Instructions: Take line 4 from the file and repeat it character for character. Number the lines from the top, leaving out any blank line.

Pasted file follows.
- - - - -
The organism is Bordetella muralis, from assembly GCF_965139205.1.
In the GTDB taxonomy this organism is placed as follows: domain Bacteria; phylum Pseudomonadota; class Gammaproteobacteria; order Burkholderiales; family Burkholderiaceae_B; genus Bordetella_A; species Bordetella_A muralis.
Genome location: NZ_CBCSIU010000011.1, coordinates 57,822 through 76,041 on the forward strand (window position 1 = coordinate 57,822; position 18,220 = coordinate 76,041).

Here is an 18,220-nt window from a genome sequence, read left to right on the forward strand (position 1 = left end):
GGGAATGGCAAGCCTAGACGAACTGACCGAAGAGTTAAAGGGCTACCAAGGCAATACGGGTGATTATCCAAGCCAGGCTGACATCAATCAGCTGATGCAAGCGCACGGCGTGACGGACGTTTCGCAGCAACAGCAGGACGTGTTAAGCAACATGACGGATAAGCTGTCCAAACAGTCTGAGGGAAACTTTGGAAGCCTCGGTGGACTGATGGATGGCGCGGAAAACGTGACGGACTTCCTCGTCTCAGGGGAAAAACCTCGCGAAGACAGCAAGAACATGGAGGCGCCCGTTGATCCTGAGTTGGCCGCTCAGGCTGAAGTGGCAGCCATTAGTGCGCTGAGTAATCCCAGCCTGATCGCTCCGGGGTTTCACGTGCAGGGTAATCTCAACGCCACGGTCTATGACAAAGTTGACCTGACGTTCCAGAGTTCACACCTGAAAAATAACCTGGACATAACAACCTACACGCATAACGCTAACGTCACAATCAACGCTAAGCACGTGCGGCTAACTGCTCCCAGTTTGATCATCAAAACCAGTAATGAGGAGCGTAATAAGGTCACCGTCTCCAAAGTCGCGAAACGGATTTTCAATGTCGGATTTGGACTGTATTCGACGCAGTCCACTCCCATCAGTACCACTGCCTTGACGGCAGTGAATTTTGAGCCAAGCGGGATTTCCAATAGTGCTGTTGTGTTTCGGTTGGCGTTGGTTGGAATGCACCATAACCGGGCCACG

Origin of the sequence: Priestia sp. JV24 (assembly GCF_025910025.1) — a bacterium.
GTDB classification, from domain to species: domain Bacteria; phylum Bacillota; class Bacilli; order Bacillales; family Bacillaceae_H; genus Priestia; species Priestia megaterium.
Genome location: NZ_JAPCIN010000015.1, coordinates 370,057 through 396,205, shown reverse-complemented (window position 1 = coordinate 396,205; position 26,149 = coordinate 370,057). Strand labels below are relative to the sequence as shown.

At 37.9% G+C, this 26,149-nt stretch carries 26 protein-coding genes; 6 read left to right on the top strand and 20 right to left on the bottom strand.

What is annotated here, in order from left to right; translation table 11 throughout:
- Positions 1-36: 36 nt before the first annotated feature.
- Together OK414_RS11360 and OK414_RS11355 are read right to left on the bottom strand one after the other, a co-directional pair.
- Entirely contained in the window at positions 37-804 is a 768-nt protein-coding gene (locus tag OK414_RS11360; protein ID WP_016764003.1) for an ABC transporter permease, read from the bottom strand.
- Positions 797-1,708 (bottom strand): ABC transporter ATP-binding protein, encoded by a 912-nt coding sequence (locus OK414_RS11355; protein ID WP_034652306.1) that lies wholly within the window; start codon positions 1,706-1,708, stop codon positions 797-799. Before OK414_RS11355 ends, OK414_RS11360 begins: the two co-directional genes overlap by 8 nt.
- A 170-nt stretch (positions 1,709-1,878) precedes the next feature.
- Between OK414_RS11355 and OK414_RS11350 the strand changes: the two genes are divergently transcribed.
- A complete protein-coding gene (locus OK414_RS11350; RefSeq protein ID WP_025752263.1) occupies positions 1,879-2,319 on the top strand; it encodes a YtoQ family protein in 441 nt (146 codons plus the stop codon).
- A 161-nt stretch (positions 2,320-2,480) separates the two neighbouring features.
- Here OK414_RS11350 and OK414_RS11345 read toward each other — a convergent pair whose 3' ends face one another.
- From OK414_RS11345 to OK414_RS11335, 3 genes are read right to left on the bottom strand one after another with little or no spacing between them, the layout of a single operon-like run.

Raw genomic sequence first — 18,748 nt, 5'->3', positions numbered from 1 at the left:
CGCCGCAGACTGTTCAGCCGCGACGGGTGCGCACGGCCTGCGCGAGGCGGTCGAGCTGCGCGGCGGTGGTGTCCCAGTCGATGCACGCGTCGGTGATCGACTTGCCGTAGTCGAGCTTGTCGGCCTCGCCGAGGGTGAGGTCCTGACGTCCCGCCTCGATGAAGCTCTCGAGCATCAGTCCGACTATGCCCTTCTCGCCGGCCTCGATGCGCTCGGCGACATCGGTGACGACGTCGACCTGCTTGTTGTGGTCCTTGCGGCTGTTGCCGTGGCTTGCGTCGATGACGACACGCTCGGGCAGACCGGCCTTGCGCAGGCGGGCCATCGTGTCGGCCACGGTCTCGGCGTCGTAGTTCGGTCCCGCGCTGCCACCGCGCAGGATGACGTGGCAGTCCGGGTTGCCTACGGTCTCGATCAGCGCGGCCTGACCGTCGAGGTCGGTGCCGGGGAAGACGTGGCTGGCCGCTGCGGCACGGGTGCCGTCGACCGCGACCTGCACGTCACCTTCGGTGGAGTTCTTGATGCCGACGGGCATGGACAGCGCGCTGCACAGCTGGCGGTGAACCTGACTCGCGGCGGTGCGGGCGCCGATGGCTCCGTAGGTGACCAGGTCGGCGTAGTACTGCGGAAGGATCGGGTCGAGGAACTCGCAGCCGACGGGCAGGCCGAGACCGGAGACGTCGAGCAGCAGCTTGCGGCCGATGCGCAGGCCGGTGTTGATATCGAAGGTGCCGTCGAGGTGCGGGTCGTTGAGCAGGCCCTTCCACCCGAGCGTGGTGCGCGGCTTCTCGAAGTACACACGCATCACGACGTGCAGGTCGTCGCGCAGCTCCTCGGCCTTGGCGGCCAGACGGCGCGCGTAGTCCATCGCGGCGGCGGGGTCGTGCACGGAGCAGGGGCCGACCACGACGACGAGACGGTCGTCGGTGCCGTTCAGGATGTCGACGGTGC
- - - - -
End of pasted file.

Here is an 18,220-nt window from a genome sequence, read left to right on the forward strand (position 1 = left end):